When Israel suffered under the cruelty of Egyptian slavery, God visited His people and delivered them through a mighty act He called His Passover. In preparation for the Lord’s Passover, the Israelites were commanded to set apart a Passover lamb and slaughter it. Then, dipping a hyssop branch into a basin filled with its blood, they were to daub it on their lintel and doorposts. This sealed everyone inside from the judgement about to fall on the land of Egypt. The Israelites then ate the lambs. As they ate, safely inside homes covered by the blood of the lambs, the angel of death moved through the land of Egypt, bringing terror to everyone outside and death to any and all firstborn. Israelites sealed by the lamb’s blood were spared. The angel of death – the Lord – passed over their homes. It was the Lord’s Passover. That final act against rebellious Pharoah and the fake Egyptian gods, set Israel free from slavery, free to live in the kingdom of God – for the Lord was their king and bringing them to a new land.
As the apostle John wrote his Gospel, he emphasizes the timing of these events in three different places. Jesus was crucified on the “Day of Preparation.” Some suggest that this is the day when all the Passover lambs were slaughtered in Jerusalem for the celebration of the Passover meal.
If this thought was indeed the case, then a rich reality unfolds that good Friday. As the lambs are being slaughtered in remembrance of the first Passover when Israel was delivered from the hand of Egypt, the final, perfect Lamb of God offers Himself as the Passover sacrifice that sets sinners free from slavery to sin, death, and hell. The spotless Son of God lays down His life to deliver you. He seals you from the judgment to fall upon the earth. Covered by the blood of God’s Lamb, you are rescued from your sins that lead to death and condemnation. God’s innocent Lamb suffers so that you may live.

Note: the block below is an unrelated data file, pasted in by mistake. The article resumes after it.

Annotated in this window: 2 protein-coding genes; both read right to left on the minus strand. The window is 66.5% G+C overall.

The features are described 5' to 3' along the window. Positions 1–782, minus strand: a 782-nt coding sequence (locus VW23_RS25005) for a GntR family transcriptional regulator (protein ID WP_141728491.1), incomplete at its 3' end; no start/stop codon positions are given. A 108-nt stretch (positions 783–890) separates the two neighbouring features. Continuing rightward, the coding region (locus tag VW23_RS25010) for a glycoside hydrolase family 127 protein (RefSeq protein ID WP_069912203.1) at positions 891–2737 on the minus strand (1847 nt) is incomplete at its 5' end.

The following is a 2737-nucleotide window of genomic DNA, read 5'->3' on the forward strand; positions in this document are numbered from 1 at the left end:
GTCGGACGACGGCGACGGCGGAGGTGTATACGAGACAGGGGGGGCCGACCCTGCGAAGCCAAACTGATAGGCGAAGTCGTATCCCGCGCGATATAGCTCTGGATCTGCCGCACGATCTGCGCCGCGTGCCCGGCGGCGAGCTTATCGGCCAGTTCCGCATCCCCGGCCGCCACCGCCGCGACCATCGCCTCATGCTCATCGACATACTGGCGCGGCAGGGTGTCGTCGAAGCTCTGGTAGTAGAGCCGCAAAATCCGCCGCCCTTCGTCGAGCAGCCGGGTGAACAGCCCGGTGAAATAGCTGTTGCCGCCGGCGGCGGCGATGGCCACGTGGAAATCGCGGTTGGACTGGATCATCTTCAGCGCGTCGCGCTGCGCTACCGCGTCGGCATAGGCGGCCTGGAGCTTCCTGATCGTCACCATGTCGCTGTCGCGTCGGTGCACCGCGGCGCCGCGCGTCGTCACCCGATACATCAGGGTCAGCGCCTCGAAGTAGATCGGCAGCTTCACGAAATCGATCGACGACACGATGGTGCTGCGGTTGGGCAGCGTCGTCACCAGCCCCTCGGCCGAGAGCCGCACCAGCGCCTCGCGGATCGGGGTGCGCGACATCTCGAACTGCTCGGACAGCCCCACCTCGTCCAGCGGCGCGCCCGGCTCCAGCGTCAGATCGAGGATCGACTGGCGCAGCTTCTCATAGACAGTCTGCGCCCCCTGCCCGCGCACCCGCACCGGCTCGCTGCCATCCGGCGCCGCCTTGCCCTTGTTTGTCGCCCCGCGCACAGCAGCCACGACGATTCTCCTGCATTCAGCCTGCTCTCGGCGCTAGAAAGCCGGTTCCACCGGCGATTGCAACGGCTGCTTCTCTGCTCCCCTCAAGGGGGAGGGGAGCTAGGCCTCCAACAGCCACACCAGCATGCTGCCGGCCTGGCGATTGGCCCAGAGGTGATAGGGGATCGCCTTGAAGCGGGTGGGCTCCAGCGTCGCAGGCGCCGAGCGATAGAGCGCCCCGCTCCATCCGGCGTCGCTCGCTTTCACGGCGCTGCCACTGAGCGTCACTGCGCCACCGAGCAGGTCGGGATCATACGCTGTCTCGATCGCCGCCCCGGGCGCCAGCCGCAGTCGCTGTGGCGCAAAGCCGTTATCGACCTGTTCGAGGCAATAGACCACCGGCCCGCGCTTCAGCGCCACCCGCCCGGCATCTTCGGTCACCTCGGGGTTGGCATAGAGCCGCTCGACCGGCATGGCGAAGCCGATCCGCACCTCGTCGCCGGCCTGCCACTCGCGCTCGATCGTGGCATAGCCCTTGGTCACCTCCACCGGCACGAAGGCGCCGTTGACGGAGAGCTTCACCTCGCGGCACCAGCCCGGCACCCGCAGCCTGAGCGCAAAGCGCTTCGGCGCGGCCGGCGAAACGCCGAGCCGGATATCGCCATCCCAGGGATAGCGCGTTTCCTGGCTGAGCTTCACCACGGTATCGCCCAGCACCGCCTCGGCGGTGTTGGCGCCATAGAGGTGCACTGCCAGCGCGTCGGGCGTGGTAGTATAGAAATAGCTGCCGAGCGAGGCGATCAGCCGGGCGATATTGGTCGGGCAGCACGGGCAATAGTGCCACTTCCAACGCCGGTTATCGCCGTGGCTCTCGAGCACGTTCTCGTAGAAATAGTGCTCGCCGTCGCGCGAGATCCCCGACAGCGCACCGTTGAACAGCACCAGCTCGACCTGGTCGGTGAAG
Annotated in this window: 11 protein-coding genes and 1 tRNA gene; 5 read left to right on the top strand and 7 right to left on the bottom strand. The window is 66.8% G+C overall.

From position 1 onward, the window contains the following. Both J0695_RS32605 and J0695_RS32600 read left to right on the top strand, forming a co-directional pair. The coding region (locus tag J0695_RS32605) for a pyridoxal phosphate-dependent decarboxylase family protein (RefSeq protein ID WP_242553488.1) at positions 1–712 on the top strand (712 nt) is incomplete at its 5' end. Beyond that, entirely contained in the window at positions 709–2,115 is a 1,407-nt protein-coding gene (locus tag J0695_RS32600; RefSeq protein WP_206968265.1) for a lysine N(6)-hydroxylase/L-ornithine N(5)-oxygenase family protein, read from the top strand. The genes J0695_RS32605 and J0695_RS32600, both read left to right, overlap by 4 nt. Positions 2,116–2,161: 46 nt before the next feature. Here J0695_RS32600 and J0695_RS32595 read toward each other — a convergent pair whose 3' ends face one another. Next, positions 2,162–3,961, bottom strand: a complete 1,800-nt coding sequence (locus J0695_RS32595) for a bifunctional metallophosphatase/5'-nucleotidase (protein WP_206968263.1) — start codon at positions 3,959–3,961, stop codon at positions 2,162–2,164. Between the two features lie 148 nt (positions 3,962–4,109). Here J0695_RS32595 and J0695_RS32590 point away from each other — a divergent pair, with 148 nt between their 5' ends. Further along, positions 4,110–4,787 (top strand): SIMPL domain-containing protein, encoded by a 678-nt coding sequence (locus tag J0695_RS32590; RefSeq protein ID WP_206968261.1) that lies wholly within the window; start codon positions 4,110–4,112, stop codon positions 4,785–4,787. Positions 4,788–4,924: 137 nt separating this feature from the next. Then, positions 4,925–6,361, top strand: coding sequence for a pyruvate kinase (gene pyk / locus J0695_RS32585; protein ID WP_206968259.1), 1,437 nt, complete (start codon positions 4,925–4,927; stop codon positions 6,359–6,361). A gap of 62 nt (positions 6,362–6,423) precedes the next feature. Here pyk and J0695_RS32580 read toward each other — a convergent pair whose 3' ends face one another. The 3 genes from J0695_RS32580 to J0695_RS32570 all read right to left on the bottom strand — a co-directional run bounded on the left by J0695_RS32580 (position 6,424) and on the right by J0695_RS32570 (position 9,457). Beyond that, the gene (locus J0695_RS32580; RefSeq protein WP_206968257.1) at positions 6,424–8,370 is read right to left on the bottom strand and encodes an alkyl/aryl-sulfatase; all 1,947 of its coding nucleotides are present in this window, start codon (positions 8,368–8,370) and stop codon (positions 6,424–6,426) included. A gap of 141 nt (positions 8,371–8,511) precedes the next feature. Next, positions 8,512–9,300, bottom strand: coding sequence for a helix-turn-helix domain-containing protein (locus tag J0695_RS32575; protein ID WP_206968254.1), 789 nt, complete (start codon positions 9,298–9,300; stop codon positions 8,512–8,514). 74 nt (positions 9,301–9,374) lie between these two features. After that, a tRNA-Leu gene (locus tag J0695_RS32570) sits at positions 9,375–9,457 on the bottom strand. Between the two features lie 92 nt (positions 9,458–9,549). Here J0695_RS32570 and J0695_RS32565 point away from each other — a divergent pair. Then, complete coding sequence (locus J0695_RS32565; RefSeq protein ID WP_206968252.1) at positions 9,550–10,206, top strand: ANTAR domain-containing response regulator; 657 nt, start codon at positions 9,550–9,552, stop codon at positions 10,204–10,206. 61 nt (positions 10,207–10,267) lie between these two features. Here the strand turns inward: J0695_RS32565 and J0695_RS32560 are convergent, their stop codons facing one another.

Others suggest the Day of Preparation referred to all the cooking and other work needed to be done before the Sabbath day – the day of rest – began at sunset. When the Lord gave the Sabbath command to the Israelites on Mount Sinai, He said, “Six days you shall labor and do all your work, but the seventh day is a Sabbath to the Lord your God. On it you shall not do any work.” The Lord’s command also fits His pattern of creation. He did all His work for six days. When it was finished, He declared it “very good.” Then God rested on the seventh day.
Likewise, Jesus labors on the sixth day. Though He could have stopped it at any moment, He suffers at the hands of sinful men, subjects Himself to God’s burning anger unleashed on Him for the sinfulness and every sin that you, me, and every human being has ever committed, and He lays down His life. Paul speaks of how one might dare to die for a good man. When I hear that, pictures of rescue moments – pushing someone out from being hit, taking a bullet for another – these come into my mind. That’s the “work” that Jesus did – and not for good people. For sinners. While we were still sinners, Christ died for us. In a mysterious way, He suffered the rejection of God and the loneliness of being forsaken because He carried the weight of our sin. Jesus once told His disciples, “My food is to do the will of Him who sent me and to accomplish His work. The culmination of Christ’s work unfolds on Golgotha, the place of the skull, where Jesus suffers for the world.